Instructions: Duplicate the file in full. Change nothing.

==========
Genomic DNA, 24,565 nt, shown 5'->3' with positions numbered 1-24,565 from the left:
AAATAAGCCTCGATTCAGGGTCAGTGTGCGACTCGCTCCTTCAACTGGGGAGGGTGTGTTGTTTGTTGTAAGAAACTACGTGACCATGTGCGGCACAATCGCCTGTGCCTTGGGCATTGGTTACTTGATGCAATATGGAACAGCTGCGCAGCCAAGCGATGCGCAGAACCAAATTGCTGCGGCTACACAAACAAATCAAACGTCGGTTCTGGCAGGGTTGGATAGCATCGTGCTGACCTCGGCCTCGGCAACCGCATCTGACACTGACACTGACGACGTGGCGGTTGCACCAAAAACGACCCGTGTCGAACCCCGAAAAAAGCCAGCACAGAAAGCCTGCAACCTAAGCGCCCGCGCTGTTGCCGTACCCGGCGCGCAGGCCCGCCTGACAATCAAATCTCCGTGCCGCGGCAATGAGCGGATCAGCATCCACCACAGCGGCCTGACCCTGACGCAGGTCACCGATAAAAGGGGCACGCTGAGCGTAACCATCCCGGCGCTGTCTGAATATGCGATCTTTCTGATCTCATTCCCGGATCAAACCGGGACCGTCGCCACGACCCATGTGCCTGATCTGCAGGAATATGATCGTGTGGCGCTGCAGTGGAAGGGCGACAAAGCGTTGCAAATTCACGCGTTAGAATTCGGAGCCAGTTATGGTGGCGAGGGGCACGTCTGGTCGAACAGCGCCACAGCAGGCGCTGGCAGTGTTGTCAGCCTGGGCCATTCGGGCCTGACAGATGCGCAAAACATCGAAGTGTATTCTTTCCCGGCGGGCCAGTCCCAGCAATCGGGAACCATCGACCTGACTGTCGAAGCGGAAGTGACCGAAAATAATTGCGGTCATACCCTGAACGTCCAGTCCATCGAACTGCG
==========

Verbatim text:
Genomic DNA, 24,565 nt, shown 5'->3' with positions numbered 1-24,565 from the left:
AAATAAGCCTCGATTCAGGGTCAGTGTGCGACTCGCTCCTTCAACTGGGGAGGGTGTGTTGTTTGTTGTAAGAAACTACGTGACCATGTGCGGCACAATCGCCTGTGCCTTGGGCATTGGTTACTTGATGCAATATGGAACAGCTGCGCAGCCAAGCGATGCGCAGAACCAAATTGCTGCGGCTACACAAACAAATCAAACGTCGGTTCTGGCAGGGTTGGATAGCATCGTGCTGACCTCGGCCTCGGCAACCGCATCTGACACTGACACTGACGACGTGGCGGTTGCACCAAAAACGACCCGTGTCGAACCCCGAAAAAAGCCAGCACAGAAAGCCTGCAACCTAAGCGCCCGCGCTGTTGCCGTACCCGGCGCGCAGGCCCGCCTGACAATCAAATCTCCGTGCCGCGGCAATGAGCGGATCAGCATCCACCACAGCGGCCTGACCCTGACGCAGGTCACCGATAAAAGGGGCACGCTGAGCGTAACCATCCCGGCGCTGTCTGAATATGCGATCTTTCTGATCTCATTCCCGGATCAAACCGGGACCGTCGCCACGACCCATGTGCCTGATCTGCAGGAATATGATCGTGTGGCGCTGCAGTGGAAGGGCGACAAAGCGTTGCAAATTCACGCGTTAGAATTCGGAGCCAGTTATGGTGGCGAGGGGCACGTCTGGTCGAACAGCGCCACAGCAGGCGCTGGCAGTGTTGTCAGCCTGGGCCATTCGGGCCTGACAGATGCGCAAAACATCGAAGTGTATTCTTTCCCGGCGGGCCAGTCCCAGCAATCGGGAACCATCGACCTGACTGTCGAAGCGGAAGTGACCGAAAATAATTGCGGTCATACCCTGAACGTCCAGTCCATCGAACTGCG